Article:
Solitary or clumping, forming large clumps, generally
less than 50, but occasionally of several hundred stems.
is very variable, and the several varieties are so different-looking that
the only uniting factor is the bright red bloom and rounded petals.
Stems: Light green, often tinged with red, cylindrical tapering
toward the tip, each stem up to 30 cm tall, 7 cm in diameter.
Ribs: 9 to 13, usually 10 well defined
ones, low, either tuberculate or
Areoles: Approximately 1-1.5 cm apart, and somewhat woolly.
Central spines: 1 to 7, yellowish or brown, expanded basally,
straight, elongated, becoming grey as they age, reaching up to 5 cm long,
but variable in length.
Radial spines: 6 to 17 (usually about 12), dirty white or reddish,
often overlapping, up to 2 cm long but often much shorter.
Flowers: Diurnal, arising near the stem's apex, tubular to funnel-form, brilliant pinkish-orange to deep red with
yellowish or whitish colored throat, 3-14 cm long, 3-8 cm in diameter, ovary and tube
with yellowish spines and abundant cobwebby wool in the axil of the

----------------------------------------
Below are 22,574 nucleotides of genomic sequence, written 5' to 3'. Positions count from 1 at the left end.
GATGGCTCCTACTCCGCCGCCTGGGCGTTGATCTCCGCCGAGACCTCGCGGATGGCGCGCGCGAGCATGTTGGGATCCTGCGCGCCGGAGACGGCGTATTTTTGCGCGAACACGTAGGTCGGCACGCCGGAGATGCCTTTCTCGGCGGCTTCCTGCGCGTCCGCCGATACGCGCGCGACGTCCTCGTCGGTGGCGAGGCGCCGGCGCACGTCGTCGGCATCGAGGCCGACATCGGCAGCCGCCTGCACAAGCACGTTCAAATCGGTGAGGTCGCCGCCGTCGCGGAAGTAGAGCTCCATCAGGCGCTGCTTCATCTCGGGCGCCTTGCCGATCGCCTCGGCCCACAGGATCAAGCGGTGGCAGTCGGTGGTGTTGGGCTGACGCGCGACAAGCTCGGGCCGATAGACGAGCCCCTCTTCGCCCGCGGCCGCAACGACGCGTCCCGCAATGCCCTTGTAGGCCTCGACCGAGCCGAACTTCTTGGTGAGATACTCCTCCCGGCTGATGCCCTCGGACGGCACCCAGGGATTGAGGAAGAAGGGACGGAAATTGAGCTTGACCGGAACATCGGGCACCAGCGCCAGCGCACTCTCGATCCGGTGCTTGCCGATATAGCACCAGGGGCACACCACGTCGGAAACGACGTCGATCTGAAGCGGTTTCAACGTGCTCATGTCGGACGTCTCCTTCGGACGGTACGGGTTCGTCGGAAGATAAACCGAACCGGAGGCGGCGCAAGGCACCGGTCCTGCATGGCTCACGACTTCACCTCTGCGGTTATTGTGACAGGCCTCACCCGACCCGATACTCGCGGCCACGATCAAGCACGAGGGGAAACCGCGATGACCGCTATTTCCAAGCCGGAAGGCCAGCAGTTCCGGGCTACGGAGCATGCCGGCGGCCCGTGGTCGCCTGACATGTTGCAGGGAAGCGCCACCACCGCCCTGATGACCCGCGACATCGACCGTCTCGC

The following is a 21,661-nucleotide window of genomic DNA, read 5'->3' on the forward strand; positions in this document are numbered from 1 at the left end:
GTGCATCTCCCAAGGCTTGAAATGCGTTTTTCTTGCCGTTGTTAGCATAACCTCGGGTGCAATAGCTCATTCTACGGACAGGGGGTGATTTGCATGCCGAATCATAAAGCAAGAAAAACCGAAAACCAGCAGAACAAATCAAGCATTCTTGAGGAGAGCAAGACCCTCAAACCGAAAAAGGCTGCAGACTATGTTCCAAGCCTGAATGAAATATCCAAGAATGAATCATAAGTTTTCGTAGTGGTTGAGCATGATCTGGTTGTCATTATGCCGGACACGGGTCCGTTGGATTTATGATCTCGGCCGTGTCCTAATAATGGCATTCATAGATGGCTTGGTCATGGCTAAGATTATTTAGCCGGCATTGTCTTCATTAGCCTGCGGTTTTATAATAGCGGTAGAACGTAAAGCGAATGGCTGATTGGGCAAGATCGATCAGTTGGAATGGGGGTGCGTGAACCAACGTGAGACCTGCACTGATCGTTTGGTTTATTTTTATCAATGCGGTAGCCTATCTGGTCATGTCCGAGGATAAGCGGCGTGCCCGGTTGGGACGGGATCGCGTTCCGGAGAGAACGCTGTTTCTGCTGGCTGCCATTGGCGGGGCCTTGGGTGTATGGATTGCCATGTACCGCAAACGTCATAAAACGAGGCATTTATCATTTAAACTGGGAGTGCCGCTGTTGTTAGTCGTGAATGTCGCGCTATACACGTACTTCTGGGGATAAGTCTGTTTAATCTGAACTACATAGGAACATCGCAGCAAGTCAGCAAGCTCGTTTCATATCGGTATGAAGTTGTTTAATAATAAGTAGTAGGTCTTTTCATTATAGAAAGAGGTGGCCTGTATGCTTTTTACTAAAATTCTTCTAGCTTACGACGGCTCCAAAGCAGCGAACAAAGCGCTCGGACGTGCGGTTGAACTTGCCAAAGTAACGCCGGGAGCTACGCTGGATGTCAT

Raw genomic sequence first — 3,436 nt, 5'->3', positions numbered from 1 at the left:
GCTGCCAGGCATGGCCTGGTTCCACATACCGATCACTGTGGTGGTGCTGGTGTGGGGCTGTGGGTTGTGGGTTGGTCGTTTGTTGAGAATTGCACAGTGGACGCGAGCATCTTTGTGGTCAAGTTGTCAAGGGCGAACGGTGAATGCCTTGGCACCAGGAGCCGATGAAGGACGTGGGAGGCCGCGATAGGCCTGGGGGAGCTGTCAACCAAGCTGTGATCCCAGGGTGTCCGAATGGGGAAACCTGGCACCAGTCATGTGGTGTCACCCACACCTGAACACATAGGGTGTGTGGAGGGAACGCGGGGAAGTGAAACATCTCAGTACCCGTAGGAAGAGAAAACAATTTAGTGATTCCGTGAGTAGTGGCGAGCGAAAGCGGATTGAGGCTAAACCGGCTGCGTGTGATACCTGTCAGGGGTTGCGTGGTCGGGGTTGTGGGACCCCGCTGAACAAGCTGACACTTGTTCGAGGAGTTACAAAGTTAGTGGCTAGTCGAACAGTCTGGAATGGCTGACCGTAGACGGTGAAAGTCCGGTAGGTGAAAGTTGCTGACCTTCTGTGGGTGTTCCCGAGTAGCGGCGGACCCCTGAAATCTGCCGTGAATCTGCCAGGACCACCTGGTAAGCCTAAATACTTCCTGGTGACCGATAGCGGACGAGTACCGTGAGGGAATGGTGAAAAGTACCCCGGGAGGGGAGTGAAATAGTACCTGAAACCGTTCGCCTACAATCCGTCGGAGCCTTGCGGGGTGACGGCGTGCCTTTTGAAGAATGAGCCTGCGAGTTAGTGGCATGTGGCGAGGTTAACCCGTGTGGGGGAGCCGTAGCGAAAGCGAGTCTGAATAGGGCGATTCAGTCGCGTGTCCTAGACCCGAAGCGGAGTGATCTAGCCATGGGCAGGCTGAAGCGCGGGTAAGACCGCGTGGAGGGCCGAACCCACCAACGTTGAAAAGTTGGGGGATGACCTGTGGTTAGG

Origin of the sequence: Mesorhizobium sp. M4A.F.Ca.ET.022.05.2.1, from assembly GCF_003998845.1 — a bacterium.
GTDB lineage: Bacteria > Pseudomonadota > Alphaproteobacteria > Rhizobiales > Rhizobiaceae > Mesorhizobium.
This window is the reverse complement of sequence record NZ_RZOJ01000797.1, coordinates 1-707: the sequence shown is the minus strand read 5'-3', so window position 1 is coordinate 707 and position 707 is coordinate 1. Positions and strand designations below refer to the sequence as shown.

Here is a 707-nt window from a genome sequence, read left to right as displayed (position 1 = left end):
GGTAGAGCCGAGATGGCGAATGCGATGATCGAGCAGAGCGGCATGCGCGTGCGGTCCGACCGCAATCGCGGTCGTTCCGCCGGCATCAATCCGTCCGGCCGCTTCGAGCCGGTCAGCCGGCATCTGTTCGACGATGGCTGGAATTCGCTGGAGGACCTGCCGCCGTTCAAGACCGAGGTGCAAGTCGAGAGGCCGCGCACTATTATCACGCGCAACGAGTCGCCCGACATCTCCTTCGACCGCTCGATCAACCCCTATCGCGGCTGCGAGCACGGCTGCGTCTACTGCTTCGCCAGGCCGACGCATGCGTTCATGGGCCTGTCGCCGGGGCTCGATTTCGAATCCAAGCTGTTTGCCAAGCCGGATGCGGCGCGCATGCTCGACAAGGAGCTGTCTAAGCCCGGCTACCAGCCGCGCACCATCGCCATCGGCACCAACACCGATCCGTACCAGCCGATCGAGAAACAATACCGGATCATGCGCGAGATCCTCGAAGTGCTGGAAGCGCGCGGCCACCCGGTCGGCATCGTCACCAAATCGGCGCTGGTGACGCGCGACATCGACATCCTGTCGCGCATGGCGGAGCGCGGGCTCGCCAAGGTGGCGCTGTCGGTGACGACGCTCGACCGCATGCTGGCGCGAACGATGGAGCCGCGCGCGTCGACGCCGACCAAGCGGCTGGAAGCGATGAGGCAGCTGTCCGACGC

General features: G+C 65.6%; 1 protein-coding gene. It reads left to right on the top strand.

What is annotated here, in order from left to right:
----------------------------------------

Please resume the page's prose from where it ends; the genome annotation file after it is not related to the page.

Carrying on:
scales, which is lacking in other similar species.
Blooming season: Apr-Jun, the flowers remain open for 2 or 3 days.
Blooming generally begins 5 to 10 years after sowing, as the plant
Fruits: Ovoid, green, with white pulp, indehisent and edible.
Remarks: Originally this
species was incleded in
Echinocereus triglochidiatus, a name used for a large group of
diploid and polyploid taxa treated as conspecific by L. D. Benson (1969,
1982). The tetraploids are now recognized distinct species
E. coccineus, including
Engelmann of Mexico.
varieties and forms:
E. polyacanthus ssp.
polyacanthus tends to be smaller flowered, with flowers 3-7
cm in diameter.
It occurs throughout the range of the species.
E. polyacanthus ssp. acifer has flowers 6-8
and occurs in northern, central and western Mexico.
E. polyacanthus ssp. huitcholensis has flowers
4-8 cm in
diameter. It occurs west of the Sierra Madre occidental, in western
E. polyacanthus ssp. pacificus has small
up to only three cm long.
It occurs in Baja California.